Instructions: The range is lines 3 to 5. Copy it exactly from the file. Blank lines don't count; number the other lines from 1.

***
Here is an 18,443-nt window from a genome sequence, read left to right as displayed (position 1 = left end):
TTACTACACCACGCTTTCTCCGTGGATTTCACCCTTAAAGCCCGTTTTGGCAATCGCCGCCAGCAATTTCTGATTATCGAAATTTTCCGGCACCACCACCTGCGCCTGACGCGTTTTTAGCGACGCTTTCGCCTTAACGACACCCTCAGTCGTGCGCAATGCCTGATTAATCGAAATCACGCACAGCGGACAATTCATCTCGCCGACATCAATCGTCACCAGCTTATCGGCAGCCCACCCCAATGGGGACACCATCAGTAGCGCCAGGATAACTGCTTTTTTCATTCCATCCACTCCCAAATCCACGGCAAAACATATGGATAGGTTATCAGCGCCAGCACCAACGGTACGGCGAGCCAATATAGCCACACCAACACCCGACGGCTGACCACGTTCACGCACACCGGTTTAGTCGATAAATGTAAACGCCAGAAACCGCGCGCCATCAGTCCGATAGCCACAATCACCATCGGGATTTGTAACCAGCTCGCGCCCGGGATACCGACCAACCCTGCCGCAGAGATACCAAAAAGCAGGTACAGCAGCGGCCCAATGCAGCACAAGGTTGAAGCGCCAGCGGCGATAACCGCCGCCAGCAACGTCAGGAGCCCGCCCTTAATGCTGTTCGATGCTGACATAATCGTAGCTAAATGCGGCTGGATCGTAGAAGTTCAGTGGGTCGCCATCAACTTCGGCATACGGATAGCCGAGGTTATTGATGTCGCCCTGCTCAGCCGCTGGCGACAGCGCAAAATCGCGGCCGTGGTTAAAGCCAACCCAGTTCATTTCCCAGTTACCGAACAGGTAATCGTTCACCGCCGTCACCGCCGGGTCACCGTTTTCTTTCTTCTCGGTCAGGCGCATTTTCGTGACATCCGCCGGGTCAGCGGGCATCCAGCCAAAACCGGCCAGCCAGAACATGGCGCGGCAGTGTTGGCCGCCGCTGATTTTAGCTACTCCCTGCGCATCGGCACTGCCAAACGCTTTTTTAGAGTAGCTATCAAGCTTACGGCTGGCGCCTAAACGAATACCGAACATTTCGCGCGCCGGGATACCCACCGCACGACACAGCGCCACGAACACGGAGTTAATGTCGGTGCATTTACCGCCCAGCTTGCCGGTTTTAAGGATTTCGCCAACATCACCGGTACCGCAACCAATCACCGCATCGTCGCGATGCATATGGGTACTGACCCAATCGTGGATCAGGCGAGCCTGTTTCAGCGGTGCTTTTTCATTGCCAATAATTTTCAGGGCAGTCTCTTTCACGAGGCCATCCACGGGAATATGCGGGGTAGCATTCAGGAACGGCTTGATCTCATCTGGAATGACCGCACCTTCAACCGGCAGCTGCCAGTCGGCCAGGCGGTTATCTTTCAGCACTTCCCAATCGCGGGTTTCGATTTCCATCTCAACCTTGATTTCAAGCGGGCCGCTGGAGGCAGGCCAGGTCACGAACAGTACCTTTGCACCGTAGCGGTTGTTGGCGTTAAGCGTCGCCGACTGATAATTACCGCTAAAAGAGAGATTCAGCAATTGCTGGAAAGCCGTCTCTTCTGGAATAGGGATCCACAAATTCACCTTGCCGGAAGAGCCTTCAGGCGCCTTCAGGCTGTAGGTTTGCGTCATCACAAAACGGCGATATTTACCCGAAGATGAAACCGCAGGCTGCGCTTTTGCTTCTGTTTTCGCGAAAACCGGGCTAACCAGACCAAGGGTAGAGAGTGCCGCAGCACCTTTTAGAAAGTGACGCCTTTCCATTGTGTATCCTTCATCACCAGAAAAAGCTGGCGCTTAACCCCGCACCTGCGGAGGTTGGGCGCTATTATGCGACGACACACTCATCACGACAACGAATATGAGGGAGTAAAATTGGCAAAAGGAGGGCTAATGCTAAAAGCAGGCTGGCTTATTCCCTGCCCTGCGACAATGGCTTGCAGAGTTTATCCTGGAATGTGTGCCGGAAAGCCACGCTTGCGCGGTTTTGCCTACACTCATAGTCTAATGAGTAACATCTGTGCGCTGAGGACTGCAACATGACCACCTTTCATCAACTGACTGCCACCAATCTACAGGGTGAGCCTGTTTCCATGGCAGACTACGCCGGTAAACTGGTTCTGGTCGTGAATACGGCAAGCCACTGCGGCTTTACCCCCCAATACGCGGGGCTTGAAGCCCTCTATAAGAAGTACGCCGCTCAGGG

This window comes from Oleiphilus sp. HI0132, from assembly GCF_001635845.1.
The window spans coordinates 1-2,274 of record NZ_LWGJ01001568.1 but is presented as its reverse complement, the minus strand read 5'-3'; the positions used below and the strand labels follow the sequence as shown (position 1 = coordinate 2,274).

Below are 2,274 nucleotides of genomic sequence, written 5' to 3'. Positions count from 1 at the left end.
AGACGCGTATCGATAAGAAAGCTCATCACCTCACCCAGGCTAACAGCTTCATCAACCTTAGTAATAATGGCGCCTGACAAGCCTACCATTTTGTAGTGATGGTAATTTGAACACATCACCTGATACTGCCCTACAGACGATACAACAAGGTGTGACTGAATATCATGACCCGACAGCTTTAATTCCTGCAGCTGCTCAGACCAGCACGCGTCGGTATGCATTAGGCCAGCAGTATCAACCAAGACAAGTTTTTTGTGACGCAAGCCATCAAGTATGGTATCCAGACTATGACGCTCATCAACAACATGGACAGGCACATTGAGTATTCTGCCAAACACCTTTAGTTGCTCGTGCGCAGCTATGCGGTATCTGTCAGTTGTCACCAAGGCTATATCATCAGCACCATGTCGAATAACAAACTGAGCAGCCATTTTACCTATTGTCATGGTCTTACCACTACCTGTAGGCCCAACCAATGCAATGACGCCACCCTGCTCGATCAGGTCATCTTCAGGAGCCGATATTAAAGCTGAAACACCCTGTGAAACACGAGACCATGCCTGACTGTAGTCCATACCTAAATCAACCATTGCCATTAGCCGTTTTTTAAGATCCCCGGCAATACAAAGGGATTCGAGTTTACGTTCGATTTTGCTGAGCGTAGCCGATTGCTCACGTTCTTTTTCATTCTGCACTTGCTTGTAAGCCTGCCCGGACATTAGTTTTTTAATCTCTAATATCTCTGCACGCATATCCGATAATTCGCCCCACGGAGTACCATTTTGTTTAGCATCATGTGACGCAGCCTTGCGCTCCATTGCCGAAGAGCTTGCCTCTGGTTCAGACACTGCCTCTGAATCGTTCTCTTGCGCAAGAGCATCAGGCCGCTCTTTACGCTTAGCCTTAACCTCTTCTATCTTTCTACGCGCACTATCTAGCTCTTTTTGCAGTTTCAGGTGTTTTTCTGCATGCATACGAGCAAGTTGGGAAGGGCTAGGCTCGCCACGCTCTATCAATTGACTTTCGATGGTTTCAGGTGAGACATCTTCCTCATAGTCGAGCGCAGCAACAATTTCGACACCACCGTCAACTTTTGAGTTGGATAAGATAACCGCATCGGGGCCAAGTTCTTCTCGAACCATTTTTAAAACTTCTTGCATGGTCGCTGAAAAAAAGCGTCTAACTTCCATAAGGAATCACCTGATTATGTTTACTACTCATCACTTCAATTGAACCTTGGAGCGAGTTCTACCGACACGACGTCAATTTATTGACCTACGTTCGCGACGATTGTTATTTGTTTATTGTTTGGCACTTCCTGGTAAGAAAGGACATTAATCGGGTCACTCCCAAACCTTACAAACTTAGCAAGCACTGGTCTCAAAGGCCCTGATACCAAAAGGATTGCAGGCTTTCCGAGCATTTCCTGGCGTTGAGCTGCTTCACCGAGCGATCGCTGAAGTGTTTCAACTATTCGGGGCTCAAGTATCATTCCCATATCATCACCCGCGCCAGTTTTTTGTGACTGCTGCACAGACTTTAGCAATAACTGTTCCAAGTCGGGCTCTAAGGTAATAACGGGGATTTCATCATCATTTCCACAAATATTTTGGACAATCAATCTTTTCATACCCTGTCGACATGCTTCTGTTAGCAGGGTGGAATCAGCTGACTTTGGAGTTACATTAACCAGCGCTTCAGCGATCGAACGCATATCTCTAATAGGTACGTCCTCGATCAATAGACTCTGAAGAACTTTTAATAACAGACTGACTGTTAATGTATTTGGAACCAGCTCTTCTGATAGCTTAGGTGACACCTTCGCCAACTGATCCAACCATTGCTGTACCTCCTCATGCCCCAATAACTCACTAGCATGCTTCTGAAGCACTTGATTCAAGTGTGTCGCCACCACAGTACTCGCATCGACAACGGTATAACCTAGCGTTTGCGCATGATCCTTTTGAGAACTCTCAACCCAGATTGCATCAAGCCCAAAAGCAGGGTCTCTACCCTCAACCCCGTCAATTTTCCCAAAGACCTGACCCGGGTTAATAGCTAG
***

This window comes from Oleiphilus sp. HI0132, from assembly GCF_001635845.1.
The window spans coordinates 1-2,274 of record NZ_LWGJ01001568.1 but is presented as its reverse complement, the minus strand read 5'-3'; the positions used below and the strand labels follow the sequence as shown (position 1 = coordinate 2,274).

Below are 2,274 nucleotides of genomic sequence, written 5' to 3'. Positions count from 1 at the left end.